Quantitative studies of the in vitro production of pipecolic acid by rumen protozoa and its degradation by rumen bacteria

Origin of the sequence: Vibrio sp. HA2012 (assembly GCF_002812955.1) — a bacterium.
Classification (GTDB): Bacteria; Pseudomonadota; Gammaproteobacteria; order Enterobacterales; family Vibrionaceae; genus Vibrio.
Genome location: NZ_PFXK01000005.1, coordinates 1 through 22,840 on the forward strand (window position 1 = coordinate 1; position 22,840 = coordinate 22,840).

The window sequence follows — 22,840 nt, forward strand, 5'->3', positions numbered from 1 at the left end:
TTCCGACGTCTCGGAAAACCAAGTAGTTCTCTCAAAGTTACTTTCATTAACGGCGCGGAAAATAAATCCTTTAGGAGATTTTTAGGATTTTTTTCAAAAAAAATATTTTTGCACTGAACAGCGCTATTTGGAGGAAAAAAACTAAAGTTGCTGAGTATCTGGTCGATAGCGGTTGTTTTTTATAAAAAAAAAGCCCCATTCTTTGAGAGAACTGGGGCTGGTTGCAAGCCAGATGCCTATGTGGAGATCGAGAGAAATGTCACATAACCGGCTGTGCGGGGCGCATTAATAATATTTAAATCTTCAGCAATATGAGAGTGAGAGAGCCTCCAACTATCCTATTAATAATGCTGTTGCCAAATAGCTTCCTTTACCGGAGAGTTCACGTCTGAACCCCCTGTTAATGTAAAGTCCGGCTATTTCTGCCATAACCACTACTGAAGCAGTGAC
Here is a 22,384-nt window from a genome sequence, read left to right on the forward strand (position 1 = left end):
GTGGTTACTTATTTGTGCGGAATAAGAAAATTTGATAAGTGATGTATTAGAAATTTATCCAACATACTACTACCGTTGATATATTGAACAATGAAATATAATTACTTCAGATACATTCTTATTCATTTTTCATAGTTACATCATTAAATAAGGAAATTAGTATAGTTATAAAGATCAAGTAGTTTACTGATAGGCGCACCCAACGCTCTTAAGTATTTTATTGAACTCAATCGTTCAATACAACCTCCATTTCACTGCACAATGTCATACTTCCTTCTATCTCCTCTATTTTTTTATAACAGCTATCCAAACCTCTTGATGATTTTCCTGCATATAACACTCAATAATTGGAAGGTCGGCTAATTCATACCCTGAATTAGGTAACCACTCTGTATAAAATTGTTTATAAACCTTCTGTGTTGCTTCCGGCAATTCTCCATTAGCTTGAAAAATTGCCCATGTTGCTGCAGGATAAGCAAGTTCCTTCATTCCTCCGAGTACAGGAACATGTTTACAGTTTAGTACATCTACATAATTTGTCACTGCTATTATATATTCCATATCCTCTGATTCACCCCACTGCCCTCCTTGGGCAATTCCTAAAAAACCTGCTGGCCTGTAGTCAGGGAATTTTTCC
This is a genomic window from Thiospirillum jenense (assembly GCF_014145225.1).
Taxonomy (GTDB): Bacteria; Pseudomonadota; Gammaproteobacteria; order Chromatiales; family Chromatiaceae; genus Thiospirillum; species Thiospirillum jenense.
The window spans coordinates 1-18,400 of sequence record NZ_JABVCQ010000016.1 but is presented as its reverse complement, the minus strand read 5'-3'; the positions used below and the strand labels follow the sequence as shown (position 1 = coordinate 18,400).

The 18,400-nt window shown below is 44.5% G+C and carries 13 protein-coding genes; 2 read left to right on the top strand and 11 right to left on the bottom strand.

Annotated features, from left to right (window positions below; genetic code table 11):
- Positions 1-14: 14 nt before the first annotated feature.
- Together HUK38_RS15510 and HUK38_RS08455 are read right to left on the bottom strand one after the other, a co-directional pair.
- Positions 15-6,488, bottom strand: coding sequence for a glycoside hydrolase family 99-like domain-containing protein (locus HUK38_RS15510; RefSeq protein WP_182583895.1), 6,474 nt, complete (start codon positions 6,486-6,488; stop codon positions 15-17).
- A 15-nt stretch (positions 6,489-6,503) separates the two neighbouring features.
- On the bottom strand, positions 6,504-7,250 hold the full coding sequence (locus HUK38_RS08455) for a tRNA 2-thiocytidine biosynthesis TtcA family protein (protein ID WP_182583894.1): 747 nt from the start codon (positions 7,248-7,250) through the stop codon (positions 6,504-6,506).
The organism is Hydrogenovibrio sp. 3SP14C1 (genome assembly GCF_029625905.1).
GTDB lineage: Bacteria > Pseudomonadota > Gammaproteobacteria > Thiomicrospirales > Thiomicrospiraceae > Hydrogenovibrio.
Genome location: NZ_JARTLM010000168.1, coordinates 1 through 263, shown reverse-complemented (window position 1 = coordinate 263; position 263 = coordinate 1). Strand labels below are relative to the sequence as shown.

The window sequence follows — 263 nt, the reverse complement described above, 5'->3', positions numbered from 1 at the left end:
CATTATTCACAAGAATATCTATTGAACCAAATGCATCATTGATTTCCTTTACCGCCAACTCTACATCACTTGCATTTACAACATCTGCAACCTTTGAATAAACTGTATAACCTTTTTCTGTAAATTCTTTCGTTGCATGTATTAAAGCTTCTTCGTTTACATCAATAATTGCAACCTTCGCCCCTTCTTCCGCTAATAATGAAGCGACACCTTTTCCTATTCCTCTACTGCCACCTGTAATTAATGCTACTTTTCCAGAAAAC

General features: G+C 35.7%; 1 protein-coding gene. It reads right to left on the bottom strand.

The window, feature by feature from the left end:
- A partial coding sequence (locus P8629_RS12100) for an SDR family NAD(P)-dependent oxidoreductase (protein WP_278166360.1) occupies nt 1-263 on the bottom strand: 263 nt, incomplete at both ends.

An in vitro study was conducted to quantitatively investigate the metabolism of pipecolic acid (Pip), a neuromodulator, by mixed rumen bacteria (B), mixed rumen protozoa (P), a combination of B and P (BP), species-enriched rumen protozoal suspension (Polyplastron sp., Diploplastron sp., entodinia and Entodinium caudatum) and pure cultures of several isolates of rumen bacteria (Prevetolla bryantii, Prevetolla albensis, Streptococcus bovis, Veillonella parvula, Megasphaera elsdenii and Ruminococcus albus). Only P produced Pip from L-lysine (1.0 mmol/L L-Lys) at a rate of 83.5 ± 1.6 µmol/L/h and even in BP, Pip was produced from L-Lys by P and increased at a rate of 31.2 ± 3.8 µmol/L/h. Pip production by P was highest when the substrate (L-Lys) concentration was 6 mmol/L and then the rate was 580 ± 36 µmol/L/h. Pipecolic acid production by P suspension enriched with different species of protozoa showed that Polyplastron sp. had the highest Pip production rate of 0.907 ± 0.092 µmol/L/mg protozoal protein per h, and Diploplastron sp. had the lowest rate of 0.55 ± 0.13 µmol/L/mg protozoal protein per h. The addition of D-Lys (1.0 mmol/L) as a substrate to the P suspension revealed that P were also able to produce Pip from D-Lys, though at a lower rate (1/3) compared with L-Lys (1.0 mmol/L), suggesting the presence of epimerases in P. It was confirmed that B were unable to produce Pip from L- or D-Lys. Only B degraded Pip (1.0 mmol/L) after a lag phase at a rate of 56.0 ± 1.5 µmol/L/h. The B suspension was able to degrade D-Lys, though the products were not identified. Pip degradation by pure culture of some species of rumen bacteria showed that P. bryantii and R. albus had the highest rate followed by P. albensis, S. bovis and M. elsdenii with a low rate of Pip degradation. Veillonella parvula showed no ability to degrade Pip. The results suggest that a fairly large proportion of rumen-produced Pip is likely to be absorbed by the host animal before degradation by rumen bacteria.
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